When a jury returns to a packed courtroom to announce the verdict in a capital murder case, every noise -- even a chair scraping or a door opening -- cracks like a rifle shot. That's how it was at the trial of Raymond Lee Oyler, accused of murder for setting Southern California's Esperanza Fire, which fatally burned five men on a U.S. Forest Service engine crew. As the jurors filed into the Riverside County Superior Court room on March 6, 2009, they had to work to keep their decision off their faces.
The spectators, who hurried back to the courtroom when they learned that the jury had concluded deliberations, separated like families at an uncomfortable church wedding. Firefighters, relatives of the victims and their supporters filled pew-like benches on the side nearest the jury box. Some had driven many miles and arrived breathless at the last minute. The fire people looked clean, upright and unspeakably sad.
On the other side of the courtroom sat Oyler's family and friends from the Banning Pass area, where Oyler -- a 38-year-old auto mechanic who was in many ways an unlikely suspect -- had lived and where the fatal wildfire had burned. They were scattered along a couple of rear benches, as far from the jury as possible. Several had dozed off or nodded or cast hostile glances during the trial, but there had been no unruly behavior. (Oyler's brother-in-law, Christopher Vaughn Hillman, had put newspaper articles with disallowed information from the trial on the windshields of jurors' cars, and was later found guilty of jury tampering.)
The Oyler clan appeared both hopeful and apprehensive. They had reason for a glimmer of optimism, for the trial had been difficult. The prosecution had no hard physical evidence to tie Oyler to the Esperanza Fire. Instead, prosecutors sought to prove that a string of 23 arson fires in Banning Pass in 2006 -- including Esperanza -- were the work of one person, and that person was Oyler. The ignition devices and the fires' locations showed unmistakable similarities and followed a classic evolutionary pattern, becoming more efficient -- and destructive -- over time. DNA analysis, witnesses, tire tracks and surveillance camera images linked Oyler to several of the other fires, and the Esperanza followed the general pattern: The ignition device, for example, like many of the others, consisted of stick matches bound by a bluish-green rubber band to a Marlboro, Oyler's favorite brand of cigarettes. The prosecution's case depended on whether the jury accepted that the totality of evidence showed a pattern of destruction plotted by a single person "bent on destruction," as the chief prosecutor said.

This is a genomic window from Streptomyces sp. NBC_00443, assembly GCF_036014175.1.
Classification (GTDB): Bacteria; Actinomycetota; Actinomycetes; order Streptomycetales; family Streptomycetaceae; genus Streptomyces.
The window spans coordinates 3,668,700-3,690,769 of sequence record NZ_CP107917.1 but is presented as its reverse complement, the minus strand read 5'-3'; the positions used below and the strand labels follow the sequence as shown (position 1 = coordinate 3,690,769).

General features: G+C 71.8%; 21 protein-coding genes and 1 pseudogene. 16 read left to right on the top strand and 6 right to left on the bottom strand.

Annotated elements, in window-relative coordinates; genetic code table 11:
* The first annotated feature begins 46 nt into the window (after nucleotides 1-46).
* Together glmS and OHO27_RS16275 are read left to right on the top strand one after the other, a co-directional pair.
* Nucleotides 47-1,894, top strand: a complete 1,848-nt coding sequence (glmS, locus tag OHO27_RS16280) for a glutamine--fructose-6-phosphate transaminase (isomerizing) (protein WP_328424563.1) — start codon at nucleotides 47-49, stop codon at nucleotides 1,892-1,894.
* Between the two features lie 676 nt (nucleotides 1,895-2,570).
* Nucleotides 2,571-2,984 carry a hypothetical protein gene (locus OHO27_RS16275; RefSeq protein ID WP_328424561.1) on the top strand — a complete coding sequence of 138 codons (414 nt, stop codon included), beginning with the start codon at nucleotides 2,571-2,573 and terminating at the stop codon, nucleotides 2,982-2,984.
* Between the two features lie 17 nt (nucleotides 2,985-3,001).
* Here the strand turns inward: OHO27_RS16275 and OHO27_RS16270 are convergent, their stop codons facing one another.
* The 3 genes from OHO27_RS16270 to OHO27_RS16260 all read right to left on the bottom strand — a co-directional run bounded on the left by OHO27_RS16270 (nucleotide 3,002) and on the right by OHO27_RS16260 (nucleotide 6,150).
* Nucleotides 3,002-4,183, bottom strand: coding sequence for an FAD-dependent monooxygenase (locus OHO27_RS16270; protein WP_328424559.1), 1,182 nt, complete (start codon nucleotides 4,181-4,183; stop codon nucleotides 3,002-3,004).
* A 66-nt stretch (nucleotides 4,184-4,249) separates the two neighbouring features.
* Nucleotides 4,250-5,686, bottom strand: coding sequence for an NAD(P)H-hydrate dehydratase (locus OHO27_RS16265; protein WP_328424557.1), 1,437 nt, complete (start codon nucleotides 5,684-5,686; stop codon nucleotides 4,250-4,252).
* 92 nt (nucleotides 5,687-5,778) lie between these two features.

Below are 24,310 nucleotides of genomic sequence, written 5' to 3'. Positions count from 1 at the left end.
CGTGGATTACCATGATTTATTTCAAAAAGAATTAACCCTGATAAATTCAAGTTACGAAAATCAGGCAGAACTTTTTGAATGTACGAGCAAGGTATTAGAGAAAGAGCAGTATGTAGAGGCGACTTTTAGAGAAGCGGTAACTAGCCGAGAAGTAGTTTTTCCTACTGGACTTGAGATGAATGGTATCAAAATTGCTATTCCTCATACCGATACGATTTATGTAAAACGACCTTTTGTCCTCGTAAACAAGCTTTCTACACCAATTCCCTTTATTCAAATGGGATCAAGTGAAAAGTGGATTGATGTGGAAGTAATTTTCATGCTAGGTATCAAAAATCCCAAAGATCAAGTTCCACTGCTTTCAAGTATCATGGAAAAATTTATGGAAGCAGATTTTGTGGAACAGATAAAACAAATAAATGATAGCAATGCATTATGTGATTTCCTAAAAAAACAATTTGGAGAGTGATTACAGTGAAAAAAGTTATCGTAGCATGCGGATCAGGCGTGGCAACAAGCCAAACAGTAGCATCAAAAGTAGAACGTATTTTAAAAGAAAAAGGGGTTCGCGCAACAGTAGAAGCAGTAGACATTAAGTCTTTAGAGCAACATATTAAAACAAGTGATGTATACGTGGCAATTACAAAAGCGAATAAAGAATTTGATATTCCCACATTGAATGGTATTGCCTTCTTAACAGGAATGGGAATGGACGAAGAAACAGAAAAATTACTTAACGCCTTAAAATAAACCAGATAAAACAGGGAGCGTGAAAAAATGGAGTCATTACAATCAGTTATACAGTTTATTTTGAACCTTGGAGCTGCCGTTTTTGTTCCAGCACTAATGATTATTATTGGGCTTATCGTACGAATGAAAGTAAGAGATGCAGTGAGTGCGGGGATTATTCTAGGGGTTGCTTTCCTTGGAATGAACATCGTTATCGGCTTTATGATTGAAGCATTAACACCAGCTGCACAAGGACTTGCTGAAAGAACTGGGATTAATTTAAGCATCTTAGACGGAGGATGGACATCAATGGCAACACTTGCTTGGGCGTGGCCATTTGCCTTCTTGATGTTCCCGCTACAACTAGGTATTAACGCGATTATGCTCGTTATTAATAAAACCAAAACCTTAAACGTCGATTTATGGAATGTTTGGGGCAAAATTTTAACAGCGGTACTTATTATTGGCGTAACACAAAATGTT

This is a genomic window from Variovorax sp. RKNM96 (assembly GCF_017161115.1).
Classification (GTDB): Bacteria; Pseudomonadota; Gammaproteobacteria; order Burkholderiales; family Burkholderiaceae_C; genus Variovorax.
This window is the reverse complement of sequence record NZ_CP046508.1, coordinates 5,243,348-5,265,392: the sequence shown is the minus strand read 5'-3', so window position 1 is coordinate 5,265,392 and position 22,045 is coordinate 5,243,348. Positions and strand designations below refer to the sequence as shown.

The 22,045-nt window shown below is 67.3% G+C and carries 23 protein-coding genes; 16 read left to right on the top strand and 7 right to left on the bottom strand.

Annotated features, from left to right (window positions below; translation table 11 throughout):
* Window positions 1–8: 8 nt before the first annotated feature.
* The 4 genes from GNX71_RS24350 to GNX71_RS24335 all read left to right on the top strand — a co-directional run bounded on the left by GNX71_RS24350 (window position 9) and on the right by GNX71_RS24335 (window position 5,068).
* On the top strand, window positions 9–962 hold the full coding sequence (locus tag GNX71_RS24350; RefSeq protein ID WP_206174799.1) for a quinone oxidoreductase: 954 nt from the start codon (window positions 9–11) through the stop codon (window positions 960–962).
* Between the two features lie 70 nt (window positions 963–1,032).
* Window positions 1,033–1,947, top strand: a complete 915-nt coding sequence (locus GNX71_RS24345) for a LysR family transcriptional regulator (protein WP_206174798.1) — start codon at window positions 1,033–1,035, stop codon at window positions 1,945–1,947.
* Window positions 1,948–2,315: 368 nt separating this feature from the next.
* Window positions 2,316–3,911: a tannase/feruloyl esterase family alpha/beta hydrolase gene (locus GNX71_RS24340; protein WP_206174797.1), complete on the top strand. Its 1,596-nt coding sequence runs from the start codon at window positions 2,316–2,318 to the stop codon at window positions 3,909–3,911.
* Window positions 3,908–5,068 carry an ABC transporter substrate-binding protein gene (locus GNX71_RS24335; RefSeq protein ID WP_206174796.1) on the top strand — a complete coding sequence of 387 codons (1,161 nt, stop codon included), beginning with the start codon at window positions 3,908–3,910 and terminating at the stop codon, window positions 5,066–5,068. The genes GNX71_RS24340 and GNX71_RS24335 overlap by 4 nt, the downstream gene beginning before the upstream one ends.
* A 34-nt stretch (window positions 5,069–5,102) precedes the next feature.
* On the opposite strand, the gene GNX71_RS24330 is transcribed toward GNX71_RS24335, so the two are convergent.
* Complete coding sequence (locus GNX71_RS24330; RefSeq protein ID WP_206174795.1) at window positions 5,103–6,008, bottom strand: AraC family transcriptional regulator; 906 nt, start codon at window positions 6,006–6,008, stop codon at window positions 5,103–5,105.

Adding to the suspense was the fact that no one had ever been convicted of murder for setting a wildfire. The jurors -- eight women and four men -- took their seats and stared straight ahead. "I didn't want to give it away when we walked in," recalls one, Janis McManigal. The prosecutors had wanted women on the jury, they said later, because women can sew facts together.
The jury foreman handed the court bailiff a thick sheaf of verdict forms. Judge W. Charles Morgan, with 23 years on the bench, needed a full five minutes to read the forms, and the tension grew almost unbearable. Oyler faced 45 felony charges: Five counts of first-degree murder with special circumstances, 23 counts of arson, and 17 counts of illegal use of an ignition device. The real issue, though, was the Esperanza Fire and the murder charges. The other counts were added, prosecutors said, only to show that Oyler was responsible for the series that culminated with the lethal fire. The effort to prove that connection had dragged the trial to nearly two months.
"It felt almost like we were in church or at a funeral while the judge read the verdict forms," recalls Vivian Najara, the aunt of one victim. She noted that several members of Oyler's family had come into court crying. "They seemed to know. His sister had a face full of tears."
Prosecutors -- and many people in the nationwide wildfire community -- hoped for more than a precedent-setting determination of guilt and punishment. They wanted to demonstrate absolute toughness to discourage wildfire arsonists, who burn hundreds of thousands of acres each year and trap random victims in the havoc.
The Esperanza Fire started shortly after 1 a.m. on Oct. 26, 2006, in the San Jacinto Mountains above Banning Pass, also known as the San Gorgonio Pass, the main path into the Los Angeles basin from the desert to the east. Ultimately, it burned 41,000 acres and destroyed dozens of houses. Forest Service Engine 57 rolled in to help defend the Twin Pines neighborhood, about 30 houses on a steep ridge face -- typical "wildland-urban interface," where development chews into previously wild and still unforgiving territory. The ground was bone-dry, crumbly and covered with tall chaparral.